About Her

Written by Cheryl Tay on .

Cheryl Tay:

Singapore’s only female full-time motoring and motorsports photojournalist

Photo Credit: Zurina Bryant Photography

Independent automotive consultant and prominent local motorsports personality Cheryl Tay is uniquely passionate about all things cars and motorsports. She also has a strong passion to share her interest and knowledge, hence having a dream to become the ‘Oprah Winfrey of cars and motorsports’ and create a multimedia platform for her sharing.


A female in a male-dominated world, Cheryl Tay is Singapore’s only female full-time motoring journalist and motorsports blogger and she regularly writes for prominent titles in Singapore, Asia and internationally. (See full list of titles that Cheryl Tay writes for here.)


Through her line of work, she has rubbed shoulders with world champion drivers such as Mika Hakkinen and Sebastian Vettel, as well as other key personalities of the motoring world including car designers, race engineers, team principals and CEOs of car manufacturers.


A simple collage of some Formula 1 drivers that Cheryl Tay has interviewed before


Cheryl Tay reviews new cars, checks out modified cars, runs the halls of international motor shows, breathes in the tyre dust from karting to drifting to circuit racing to Formula 1 and juggles between her pen, her laptop and her camera to share through her photos and words.


A panning shot of Chris Forsberg captured by Cheryl Tay at Formula Drift USA Long Beach

With an aim to reach out to a greater motoring audience (especially to get more ladies into the driver’s seat), Cheryl Tay actively engages in initiatives to educate the public about motoring and motorsports the right way. For example, she created Ladies’ Night @Kartright, an introductory karting course for females only, and was also the captain and founder of Singapore’s only all-female karting team in 2011.


Cheryl founded and headed Singapore’s only all-female karting team in 2011

In pursuit of her vision to increase the awareness and interest of cars and motorsports, her hard work was recognised and in 2011 she became the first and only Singaporean to be inducted into the prestigious Guild of Motoring Writers (UK). She was also invited to become a member of the British Women Racing Driver Club.




Cheryl Tay travels abroad frequently for international test drives, motorsports events as well as for motor races from Formula 1 in Singapore to World Karting Series in Italy to MotoGP in UK. She has also attended various driver training programmes like the Michelin Pilot Experience and Audi Sportscar Experience.




Recognised as someone of influence in the industry, Cheryl’s expertise is often consulted and she has worked with several authorities such as Singapore Sports Council, People’s Association, Singapore Motor Sports Association, as well as private companies on their automotive initiatives.


Cheryl Tay enjoys giving talks to public audiences and have done so. Her appointment in 2012 as F1 in Schools ambassador provided her with an additional platform to reach out to youths.



Giving a talk at SJI International on motorsports during morning assembly


Another part of her public sharing is her weekly motoring segment on 883JIA FM, Singapore’s only bilingual radio station, where she gives valuable tips on car maintenance to listeners during morning rush hour.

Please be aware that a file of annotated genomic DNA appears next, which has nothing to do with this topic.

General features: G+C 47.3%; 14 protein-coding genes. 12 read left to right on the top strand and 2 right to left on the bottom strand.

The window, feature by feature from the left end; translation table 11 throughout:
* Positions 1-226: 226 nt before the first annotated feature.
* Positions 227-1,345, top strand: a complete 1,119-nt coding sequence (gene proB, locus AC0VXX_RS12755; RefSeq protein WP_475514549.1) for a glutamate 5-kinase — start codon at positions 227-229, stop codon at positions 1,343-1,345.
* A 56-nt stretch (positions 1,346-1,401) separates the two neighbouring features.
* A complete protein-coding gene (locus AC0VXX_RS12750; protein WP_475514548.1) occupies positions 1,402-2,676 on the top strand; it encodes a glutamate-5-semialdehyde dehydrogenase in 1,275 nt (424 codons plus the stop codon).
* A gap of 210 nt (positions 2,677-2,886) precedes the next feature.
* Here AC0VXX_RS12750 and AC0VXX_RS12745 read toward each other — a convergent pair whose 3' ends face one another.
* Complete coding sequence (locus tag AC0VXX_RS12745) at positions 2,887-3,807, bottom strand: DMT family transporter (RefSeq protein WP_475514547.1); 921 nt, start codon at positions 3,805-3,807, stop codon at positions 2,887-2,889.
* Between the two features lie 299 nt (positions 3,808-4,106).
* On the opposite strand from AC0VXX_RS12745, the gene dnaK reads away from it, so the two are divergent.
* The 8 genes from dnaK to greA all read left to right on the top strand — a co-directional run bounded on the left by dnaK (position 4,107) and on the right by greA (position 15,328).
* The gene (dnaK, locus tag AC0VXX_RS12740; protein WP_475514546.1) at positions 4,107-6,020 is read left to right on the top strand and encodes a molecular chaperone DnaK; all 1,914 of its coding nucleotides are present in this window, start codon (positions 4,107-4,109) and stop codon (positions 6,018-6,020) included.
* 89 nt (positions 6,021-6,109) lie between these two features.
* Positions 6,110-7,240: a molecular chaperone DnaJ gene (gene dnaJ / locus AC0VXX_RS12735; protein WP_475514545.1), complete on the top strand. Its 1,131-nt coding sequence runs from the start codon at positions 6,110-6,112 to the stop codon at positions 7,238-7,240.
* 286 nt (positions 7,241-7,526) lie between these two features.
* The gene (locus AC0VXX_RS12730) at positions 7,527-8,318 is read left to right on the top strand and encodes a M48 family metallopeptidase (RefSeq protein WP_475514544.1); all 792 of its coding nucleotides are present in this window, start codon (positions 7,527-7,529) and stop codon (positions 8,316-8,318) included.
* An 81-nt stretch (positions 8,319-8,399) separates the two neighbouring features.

Her opinions are respected and she has been interviewed internationally and locally in newspapers, magazines, over national radio as well as on broadcast channels such as ESPN STAR Sports and Channel NewsAsia.



On the set of BlogTV.sg, a talk show-style programme on Channel NewsAsia


Strangely, no one in Cheryl Tay’s family has a passion for cars and motorsports. Her automotive interest grew exponentially when she attained her driving licence at the age of 18 and found like-minded friends in the Nanyang Technological University Motoring Club.



Always had an interest in cars and motorsports from a young age


Having completed internships with Mitsubishi Motors and Volkswagen in Singapore, Cheryl has a good sense of understanding from the carmaker’s perspective. Her experience as a former race queen also helps her to see things differently.


Besides cars and motorsports, Cheryl Tay also writes about sports, lifestyle, technology, entertainment , travel and weddings.


537952_10150724763842710_602152709_9201036_629065702_nA shot taken by Cheryl at 5.47am at Las Vegas that was used for some of her travel features


Born and bred in Singapore, Cheryl Tay holds a Bachelor degree in Business (Marketing & Entrepreneurship) from Nanyang Technological University.


Frequently Asked Questions

Question: Who is Cheryl Tay?
Cheryl Tay: I’m not the Miss Singapore-Universe 2005 winner Cheryl Tay; neither am I the SingTel Grid Girl 2008 first runner-up Cheryl Tay. I’m Cheryl Tay, the girl who likes cars and motorsports.

Question: What car do you drive?
Cheryl Tay: This is a question I get quite often. I drive a simple Mitsubishi Lancer GLX 1.6 (A), but I do get to test drive different cars of various makes and models as part of work.


Question: Do you race?
Cheryl Tay: I’ve taken part in friendly go-kart club races and also raced with my all-female karting team in the 2011 OCBC Corporate Karting Challenge (a four-hour kart endurance race. I was part of an all-female karting team again for a four-hour endurance race in January 2013. Unfortunately, I do not have the luxury of being able to indulge more in motor racing. If I could, I definitely would race more and also be involved in car tuning. (*hint: any sponsors?)